Recently I was in Reno, Nevada conducting a workshop.  On the morning of my departure I was feeling kind of heavy…thinking about things from my business, faith, family, a book to finish…so much to do; just a lot of things that were weighing on my heart and mind.

I decided to have breakfast at the hotel’s breakfast buffet.  There was amazing spread of breakfast items categorized by international genres.  And while I enjoy international foods, when it comes to breakfast I’m all about the Pancakes.  I love Pancakes.  Feeling the way I did, and admittedly a bit of self-pity, I didn’t want to eat healthy, but to rebel and splurge on pancakes.

In any event, I stood in front of the pancakes with an empty plate trying to decide which ones looked just right for consumption.  I was thinking, they all look kind of dry so maybe I should just have eggs.  But then, from the other side of the buffet, a giant, fresh, hot-off-the-grill Pancake appeared and was laid onto my plate.

I looked up and there stood the chef who gave me the big fluffy pancake; and with a big smile on her face she said, have a wonderful day sir.  Slightly startled, I smiled back and very kindly thanked her.

It was such a simple act of kindness, but sparked an immediate warm and happy feeling inside.  It was a Pancake Cocktail from God…a big smile, a warm wish, and a fresh fluffy pancake.

It sparked a happy feeling inside that I carried the rest of the day.  Even more, it sparked a chain reaction of acts of kindness.  Not only had my “cloud” lifted, but the whole day I found myself looking for opportunities to be kind to others.

I’d like to encourage you to go out today and offer a simple act of kindness.


Visualize your dream…

When it comes to pursuing your dream or life’s work, creating a “vision” to guide you is very important. There are two ways that you can develop and use a “vision”: Crafting a vision statement in writing; and developing a vision in your mind’s eye-i.e., “visualization.”

A great spot to dream and visualize

Today, I’ll blog about the basic concept of a “vision.” In subsequent blog entries I’ll address how to craft a vision statement and also how to use visualization techniques. Both
will serve you in realizing your dream.

So in this context, what is a “vision?” You’ve may have heard of the term “a visionary leader.” This is often used to describe a leader who is able to essentially “see” in their mind what they want to achieve. It’s probably the hallmark of a great leader. There have been many leaders over the years that have this great distinction-everyone from America’s Founding Fathers who visualized America to be what it has become to Martin Luther King, Jr. who saw a society where people of all colors could live together in harmony. They all had great visions that also inspired and guided masses of people toward the realization of their vision.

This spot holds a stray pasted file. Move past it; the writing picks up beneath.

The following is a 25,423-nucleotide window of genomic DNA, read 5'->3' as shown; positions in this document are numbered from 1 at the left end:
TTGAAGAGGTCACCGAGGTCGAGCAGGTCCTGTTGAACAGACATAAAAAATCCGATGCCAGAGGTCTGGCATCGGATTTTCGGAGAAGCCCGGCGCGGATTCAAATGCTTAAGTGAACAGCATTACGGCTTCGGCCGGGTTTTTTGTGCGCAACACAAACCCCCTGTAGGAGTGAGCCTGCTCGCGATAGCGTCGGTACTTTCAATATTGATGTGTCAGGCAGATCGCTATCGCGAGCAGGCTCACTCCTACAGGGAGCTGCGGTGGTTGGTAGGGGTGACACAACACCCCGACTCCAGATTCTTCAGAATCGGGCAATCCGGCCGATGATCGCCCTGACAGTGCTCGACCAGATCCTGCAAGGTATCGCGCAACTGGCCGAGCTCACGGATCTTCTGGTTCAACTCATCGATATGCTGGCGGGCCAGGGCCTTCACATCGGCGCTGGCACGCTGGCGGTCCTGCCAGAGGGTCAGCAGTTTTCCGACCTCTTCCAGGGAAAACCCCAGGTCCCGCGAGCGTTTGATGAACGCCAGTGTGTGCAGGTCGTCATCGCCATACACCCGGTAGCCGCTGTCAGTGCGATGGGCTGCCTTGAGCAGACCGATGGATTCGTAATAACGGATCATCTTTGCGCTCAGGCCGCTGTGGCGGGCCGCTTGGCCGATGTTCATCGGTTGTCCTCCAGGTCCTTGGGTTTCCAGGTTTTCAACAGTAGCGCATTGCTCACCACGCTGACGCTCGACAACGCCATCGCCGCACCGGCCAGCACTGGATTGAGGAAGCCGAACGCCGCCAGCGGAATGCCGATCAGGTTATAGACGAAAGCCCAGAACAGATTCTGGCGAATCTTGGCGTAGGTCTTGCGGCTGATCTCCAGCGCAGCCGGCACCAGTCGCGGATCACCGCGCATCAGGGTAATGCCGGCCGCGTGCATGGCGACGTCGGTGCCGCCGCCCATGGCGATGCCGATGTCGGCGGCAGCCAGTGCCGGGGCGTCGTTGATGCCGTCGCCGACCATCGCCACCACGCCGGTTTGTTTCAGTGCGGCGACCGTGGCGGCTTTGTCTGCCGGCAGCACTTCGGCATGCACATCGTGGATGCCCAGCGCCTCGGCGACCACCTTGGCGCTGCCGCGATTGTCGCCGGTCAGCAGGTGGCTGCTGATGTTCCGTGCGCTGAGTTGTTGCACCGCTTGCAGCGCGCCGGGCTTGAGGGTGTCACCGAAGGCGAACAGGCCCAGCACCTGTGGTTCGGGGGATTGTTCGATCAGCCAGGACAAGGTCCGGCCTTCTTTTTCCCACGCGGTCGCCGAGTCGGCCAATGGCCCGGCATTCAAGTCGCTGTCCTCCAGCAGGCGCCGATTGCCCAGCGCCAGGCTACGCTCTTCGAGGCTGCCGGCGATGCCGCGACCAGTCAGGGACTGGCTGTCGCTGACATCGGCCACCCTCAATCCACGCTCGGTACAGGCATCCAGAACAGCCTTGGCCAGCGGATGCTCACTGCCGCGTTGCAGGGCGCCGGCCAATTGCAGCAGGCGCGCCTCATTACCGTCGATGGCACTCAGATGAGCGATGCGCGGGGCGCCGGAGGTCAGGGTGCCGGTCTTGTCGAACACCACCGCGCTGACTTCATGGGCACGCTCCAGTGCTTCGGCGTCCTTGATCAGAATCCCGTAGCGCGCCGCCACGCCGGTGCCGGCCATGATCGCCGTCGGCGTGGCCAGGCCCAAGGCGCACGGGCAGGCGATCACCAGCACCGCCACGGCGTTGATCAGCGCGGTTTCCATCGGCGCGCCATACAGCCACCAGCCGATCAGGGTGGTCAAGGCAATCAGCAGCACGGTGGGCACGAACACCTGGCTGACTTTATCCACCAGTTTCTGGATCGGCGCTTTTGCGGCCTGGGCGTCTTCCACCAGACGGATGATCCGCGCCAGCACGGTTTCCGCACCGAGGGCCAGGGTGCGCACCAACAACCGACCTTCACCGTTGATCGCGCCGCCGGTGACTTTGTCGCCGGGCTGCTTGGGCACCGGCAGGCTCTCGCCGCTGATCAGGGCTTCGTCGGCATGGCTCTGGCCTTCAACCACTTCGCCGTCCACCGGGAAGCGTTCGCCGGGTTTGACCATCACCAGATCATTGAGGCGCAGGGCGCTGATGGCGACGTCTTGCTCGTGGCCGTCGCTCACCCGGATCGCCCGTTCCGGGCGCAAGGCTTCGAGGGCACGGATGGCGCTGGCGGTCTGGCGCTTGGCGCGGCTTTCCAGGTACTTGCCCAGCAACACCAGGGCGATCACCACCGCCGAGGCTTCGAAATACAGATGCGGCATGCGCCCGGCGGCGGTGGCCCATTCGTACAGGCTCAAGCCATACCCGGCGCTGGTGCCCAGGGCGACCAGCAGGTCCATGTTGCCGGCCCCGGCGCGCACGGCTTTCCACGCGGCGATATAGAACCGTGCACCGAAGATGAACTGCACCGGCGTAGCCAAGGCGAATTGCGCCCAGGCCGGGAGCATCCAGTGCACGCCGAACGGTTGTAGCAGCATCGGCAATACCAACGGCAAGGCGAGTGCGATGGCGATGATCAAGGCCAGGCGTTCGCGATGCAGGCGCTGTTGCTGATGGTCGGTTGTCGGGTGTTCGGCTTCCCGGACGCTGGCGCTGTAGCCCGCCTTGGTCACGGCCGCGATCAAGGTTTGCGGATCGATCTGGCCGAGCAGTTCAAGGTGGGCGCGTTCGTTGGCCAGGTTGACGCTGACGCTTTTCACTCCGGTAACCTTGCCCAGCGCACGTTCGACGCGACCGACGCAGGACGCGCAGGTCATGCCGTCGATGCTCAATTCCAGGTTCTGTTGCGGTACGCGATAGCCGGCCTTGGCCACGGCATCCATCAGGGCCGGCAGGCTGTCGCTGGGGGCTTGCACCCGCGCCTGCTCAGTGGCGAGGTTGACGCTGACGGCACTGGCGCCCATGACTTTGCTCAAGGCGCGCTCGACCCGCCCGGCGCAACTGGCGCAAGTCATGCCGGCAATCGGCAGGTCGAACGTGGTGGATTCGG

You should know that being visionary is in fact a leadership quality and characteristic, but it is not exclusive to those we typically think of as leaders, i.e., business, religious, or social leaders. It also applies to you as the leader of your own life.

But let me ask: Are you in fact leading your life?

I’m not asking are you simply living and existing, but are you leading your life deliberately and intentionally toward an end state or vision? There is a wonderful metaphor that comes out of the Alice in Wonderland story when she meets the Cheshire cat. She comes to a fork in the road where he is perched in a tree. She asks, “Would you tell me which way I ought to go from here?” He replies, that depends on where you are going. “I don’t much care where,” Alice replied. Cheshire then says, “Then it doesn’t matter which way you go, either way will get you there.”

A vision serves as an inner compass, always helping you to stay on course.

If you want to achieve your life’s dream, goals and aspirations, you are much more likely get there if you have a clear vision of the outcome-and the more crystal clear, the better. Stephen Covey says in his book The Seven Habits of Highly Effective People, “to begin with the end in mind.”

So until next time, think about your life’s dream or goals and try to visualize it clearly.

Pursuing your dream, passion, career, or life’s work requires that you determine your own pace and speed—that is, in terms of how fast and hard you pursue it. And, the pace and speed much depends on the circumstance of your present life. It is important that you get a solid understanding and good perspective on this idea.

As an example, when I retired my career from the Air Force in 2000, I was 40 years old. I had the ill-conceived perception that I needed to hit the ground sprinting at full speed pursuing my dream. I felt this way because at this age I felt like the clock was ticking fast. I felt anxious, in my head almost running from task to task. Well it didn’t take long to figure out that pursuing my life’s work is not a fast sprint, but would be a long distance jog.